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I’ve noticed a power imbalance between the children of Tamil immigrants and their parents.
There’s no doubt, if you are the child of an immigrant, your upbringing was most likely very different from theirs.
The majority of kids growing up (including myself at some point) develop some sort of superiority complex.
Getting access to different educational opportunities than our parents can often make us feel like our parents don’t know much.
And being taught that the countries our parents came from are “3rd world” countries or “underdeveloped” or “developing” nations, it makes sense why most of us painted an image in our heads that the motherland was below us.
It wasn’t until I was much older that I realized that the very countries we viewed as less than us, were thriving before colonization.
And the only reason these countries are suffering now is because of these ‘developed’ countries that I placed on a pedestal.
Don’t get me wrong, I love the country I was born and raised in.
I just think about how we grow up being fed a bias about the places our parents grew up in.
We constantly disregard parts of our heritage simply because our parents don’t have a good enough answer for us.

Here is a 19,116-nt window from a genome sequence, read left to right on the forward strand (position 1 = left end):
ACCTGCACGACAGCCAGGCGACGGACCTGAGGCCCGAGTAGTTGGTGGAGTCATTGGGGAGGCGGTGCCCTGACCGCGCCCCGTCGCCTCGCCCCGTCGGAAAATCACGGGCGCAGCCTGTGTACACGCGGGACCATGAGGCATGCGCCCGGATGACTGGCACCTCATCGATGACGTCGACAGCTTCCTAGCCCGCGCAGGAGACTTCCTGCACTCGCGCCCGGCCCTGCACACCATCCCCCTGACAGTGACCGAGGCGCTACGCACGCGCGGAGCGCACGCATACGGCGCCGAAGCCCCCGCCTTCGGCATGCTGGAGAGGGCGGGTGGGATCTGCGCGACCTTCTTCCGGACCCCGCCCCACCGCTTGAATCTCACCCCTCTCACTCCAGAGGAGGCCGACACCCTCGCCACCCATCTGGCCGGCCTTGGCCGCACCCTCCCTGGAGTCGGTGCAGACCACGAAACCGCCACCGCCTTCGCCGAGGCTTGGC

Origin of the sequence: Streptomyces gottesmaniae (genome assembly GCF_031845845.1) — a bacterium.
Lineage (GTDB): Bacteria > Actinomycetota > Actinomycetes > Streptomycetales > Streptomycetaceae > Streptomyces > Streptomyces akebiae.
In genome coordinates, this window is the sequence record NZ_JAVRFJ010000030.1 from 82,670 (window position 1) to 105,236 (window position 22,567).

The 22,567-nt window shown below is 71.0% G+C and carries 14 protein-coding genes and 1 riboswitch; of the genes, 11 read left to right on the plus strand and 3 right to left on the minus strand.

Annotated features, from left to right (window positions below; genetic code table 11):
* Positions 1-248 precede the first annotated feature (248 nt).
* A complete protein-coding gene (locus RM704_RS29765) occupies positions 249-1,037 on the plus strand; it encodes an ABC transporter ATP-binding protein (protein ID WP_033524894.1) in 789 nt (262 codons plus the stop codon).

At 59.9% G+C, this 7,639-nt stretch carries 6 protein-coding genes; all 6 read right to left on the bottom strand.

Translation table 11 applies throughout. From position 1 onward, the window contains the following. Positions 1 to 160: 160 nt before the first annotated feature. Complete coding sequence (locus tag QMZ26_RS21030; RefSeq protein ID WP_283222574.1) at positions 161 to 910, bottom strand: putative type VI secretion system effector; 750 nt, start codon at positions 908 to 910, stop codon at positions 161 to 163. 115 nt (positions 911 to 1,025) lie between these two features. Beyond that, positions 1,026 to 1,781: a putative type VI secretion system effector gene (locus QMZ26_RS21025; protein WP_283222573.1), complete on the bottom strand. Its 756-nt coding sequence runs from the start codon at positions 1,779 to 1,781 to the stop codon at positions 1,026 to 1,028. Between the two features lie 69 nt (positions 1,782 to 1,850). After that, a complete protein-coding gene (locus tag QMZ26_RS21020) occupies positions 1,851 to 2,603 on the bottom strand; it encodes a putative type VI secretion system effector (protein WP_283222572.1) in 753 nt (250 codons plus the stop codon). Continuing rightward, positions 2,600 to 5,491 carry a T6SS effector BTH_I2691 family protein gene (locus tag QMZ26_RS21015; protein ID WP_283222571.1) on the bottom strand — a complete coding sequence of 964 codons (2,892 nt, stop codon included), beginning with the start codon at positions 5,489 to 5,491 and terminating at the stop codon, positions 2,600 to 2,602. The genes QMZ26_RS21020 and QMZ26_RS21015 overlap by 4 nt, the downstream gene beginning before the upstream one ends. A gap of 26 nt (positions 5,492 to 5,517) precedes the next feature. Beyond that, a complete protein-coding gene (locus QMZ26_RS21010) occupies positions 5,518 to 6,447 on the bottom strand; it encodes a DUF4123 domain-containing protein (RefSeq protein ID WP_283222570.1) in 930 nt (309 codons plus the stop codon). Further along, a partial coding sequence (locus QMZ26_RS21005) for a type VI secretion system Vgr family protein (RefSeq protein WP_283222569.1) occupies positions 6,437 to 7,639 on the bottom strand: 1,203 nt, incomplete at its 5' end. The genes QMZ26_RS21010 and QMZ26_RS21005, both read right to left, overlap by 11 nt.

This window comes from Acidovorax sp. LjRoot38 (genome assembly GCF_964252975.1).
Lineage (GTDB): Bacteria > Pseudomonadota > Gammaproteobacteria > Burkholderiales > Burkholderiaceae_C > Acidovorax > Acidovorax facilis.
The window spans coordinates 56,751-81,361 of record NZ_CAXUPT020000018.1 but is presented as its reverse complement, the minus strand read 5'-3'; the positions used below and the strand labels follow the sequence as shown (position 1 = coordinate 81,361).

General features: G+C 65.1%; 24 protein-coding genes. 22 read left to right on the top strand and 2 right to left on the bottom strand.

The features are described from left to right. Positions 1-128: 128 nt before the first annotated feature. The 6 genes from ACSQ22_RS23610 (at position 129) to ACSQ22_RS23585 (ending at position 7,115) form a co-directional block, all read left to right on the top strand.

I think we need to logically approach these situations by looking at the bigger picture.
For myself, the truth is my community faced centuries of colonization and then genocide.
Generations of my community and family members never got to experience the same education and understanding of all of our traditions.
And yet, through all these hardships, there’s a number of celebrations and traditions that our people still held onto and passed down over the years.
So yes, our parents do not always have the proper explanations and science for many of our traditions or celebrations.
But that is not to say no one does.
One consequence of cultural erasure is that it sparks a movement for people to work just as hard to preserve their ancestral knowledge.
We are at a very vital point in history now.
Tamils live all around the world, and many of us are educated and immersed within different environments.
Before we shut down things as “backwards” or “superstitions” don’t you think we owe it to our ancestors and to ourselves to take the time to figure out whether there is truth or benefit to what our parents preach to us?
It’s one thing to disapprove of something after thoroughly researching its intentions and history,
But it’s just plain ignorant to cancel and neglect aspects of our heritage without trying hard enough to understand them.
Catch episodes of our latest podcast 'Identity'!
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- Identity Podcast: Shuba/ Music, Feminism and Dual Identities
Let me give you an example.
In my community, Tamil adults freak out when someone tries to cut their fingernails at night.
I never understood this growing up, some people even called it a superstition.
After trying to find answers about our traditions, I was able to understand this is not a superstition but in fact there is science behind this reasoning.
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